Tartrate resistant acid phosphatase (TRAP) expressed by osteoclasts, macrophages and dendritic cells, are a class of metalloenzymes that catalyze the hydrolysis of various phosphate esters and anhydrides under acid reaction conditions [13].

They are glycoproteins which must be cleaved or modified to permit secretion, two isoforms have been identified in human serum termed 5a and 5b, each having different pH optimum. The TRAP gene is located on chromosome 19 (19p13.2-13.3) [13,14].

The aim of the present work was to evaluate the level of serum TRAP-5b in patients with β-thalassemia and its relation to iron overload and oxidative stress.

Subjects and Methods

Individuals submitted to this study were divided into three groups: Group I: included 30 healthy volunteers clinically free from any disease their mean age was (24.67 ± 0.78) years. They were chosen from the staff members of Medical Research Institute (MRI), Alexandria University and their relatives. Group II: included 30 unsplenectomized patients with β thalassemia major, their mean age was (16.80 ± 1.13) years. Group III: included 30 splenectomized patients with β-thalassemia major, their mean age was (23.83 ± 1.27) years.

Patients in group II and III were of matched age as the control group and were recruited from the children blood transfusion center, the Egyptian Red Crescent, Bacous branch, Alexandria branch. This work was conducted according to the guidelines of the local Ethical Committee of MRI and an informed consent was taken from all contributors in this study.

1. To all subjects the following investigations were done.

2. Full history recording.

3. Thorough clinical examination, Routine laboratory investigations including complete blood picture (CBC) [15], serum ferritin [16], serum calcium [17] and serum albumin [18], 4- Determination of serum tartrate resistant acid phosphatase 5b (TRACP-5b) activity [19] and serum malondialdehyde (MDA) [20].

Patients with cardiovascular disease, hypertension, thyroid dysfunction and diabetes mellitus which will potentiate the oxidative stress were excluded from the study.

Hematological Results

The statistical analyses of these results showed that the mean values of hemoglobin concentration (g/dl) in unsplenectomized and splenectomized patients groups were significantly lower than in normal control group (p<0.001, p<0.001 respectively). With respect to unsplenectomized patients group, the mean value of hemoglobin concentration (g/dl) was significantly lower than in splenectomized patients group (p<0.001).

Also the statistical analyses of these results revealed that the mean value of WBCs (× 103/ul) in splenectomized patients group was significantly higher than in normal control group (p<0.001). On other hand, the mean values of WBCs count (× 103/ul) in unsplenectomized patients group showed insignificant difference from control group (p=0.983), but significantly lower than in splenectomized patients group (p<0.001) (Table 1).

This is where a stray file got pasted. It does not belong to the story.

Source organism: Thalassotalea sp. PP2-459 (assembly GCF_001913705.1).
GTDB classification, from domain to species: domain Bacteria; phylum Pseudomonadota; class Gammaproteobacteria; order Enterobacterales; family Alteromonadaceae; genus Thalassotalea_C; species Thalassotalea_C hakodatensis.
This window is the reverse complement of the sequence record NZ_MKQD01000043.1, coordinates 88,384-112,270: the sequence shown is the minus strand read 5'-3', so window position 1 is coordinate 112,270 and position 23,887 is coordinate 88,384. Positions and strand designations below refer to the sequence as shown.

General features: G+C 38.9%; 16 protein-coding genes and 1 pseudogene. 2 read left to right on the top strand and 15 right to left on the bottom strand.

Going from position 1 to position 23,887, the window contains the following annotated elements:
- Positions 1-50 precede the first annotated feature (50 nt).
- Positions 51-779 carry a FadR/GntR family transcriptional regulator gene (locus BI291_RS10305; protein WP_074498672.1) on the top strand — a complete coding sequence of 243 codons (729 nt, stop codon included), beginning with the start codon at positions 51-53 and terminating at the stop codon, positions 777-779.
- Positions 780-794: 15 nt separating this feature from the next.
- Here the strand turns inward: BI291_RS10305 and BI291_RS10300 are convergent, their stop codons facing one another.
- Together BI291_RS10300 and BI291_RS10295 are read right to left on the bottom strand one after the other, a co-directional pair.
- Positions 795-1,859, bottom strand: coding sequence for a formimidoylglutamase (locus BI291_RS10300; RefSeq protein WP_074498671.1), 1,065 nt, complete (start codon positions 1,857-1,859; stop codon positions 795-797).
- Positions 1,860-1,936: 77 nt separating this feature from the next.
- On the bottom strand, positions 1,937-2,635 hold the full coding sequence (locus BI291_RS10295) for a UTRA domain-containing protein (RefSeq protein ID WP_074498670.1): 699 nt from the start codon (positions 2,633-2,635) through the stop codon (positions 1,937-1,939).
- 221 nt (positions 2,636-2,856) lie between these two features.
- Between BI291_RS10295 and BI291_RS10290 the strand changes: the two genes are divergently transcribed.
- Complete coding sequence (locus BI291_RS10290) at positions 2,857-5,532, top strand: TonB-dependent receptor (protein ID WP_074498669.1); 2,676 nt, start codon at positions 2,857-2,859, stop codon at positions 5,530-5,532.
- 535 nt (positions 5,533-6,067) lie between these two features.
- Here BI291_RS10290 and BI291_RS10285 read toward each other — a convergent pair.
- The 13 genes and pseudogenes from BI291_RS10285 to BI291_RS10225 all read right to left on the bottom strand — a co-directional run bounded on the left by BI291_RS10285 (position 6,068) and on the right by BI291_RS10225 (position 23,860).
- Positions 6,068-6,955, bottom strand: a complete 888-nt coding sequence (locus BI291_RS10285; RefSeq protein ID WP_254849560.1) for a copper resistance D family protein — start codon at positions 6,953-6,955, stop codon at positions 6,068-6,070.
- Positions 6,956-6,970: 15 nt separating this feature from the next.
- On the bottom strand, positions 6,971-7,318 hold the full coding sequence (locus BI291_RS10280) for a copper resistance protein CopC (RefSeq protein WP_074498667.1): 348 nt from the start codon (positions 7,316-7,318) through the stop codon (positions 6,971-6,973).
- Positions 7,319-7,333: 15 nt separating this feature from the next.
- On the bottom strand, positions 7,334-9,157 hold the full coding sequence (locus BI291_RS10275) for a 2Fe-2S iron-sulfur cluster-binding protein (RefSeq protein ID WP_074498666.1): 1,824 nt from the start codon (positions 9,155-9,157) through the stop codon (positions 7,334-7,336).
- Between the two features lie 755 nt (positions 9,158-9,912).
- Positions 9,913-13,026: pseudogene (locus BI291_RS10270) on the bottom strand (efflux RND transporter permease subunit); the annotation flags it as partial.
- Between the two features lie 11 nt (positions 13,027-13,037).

Hematological parameters Control group (n=30) ß-Thalassemia patients groups
Unsplenectomized group (n=30) Splenectomized group (n=30)
Hb concentration (g/dl)
Mean ± SE 13.38 ± 0.13 6.52 ± 0.19 7.81 ± 0.13
P   <0.001* <0.001*
P1     <0.001•
WBCs (× 103/ul)
Mean ± SE 6.95 ± 0.25 6.83 ± 0.32 59.92 ± 6.52
P   0.983 <0.001*
P1      
Lymphocyte count (%)
Mean ± SE 37.40 ± 0.65 44.36 ± 1.42 62.87 ± 1.66
P      
P1      
Platelets count (× 103/ul)
Mean ± SE 241.57 ± 7.49 267.03 ± 15.43 963.20 ± 62.76
P   0.633 <0.001*
P1      

Table 1 Statistical analyses of hematological parameters in control group as well as in unsplenectomized and splenectomized ß-thalassemia patients groups

Moreover, the statistical analyses of these results showed that the mean values of lymphocyte count (%) in unsplenectomized and splenectomized patients groups were significantly higher than in normal control group (p<0.001, p<0.001 respectively). With respect to unsplenectomized patients group, the mean value of lymphocyte count (%) was significantly lower than in splenectomized patients group (p<0.001).

In addition the statistical analyses of these results showed that the mean values of platelets count (× 103/ul) in splenectomized patients group was significantly higher than in normal control group(p<0.001). On other hand, the mean values of platelets count (× 103/ul) in unsplenectomized patients group showed insignificant difference from control (p=0.633) but was significantly less than in splenectomized patients group (p<0.001).

Biochemical Results

Serum malondialdehyde (MDA) (nmol/ml)

The statistical analyses of these results showed that the mean values of serum (MDA) in unsplenectomized and splenectomized patients groups were significantly higher than in normal control group (p<0.001, p<0.001 respectively). On the other hand, the mean values of serum (MDA) in unsplenectomized and splenectomized patients groups showed insignificant difference (p=0.204) (Table 2).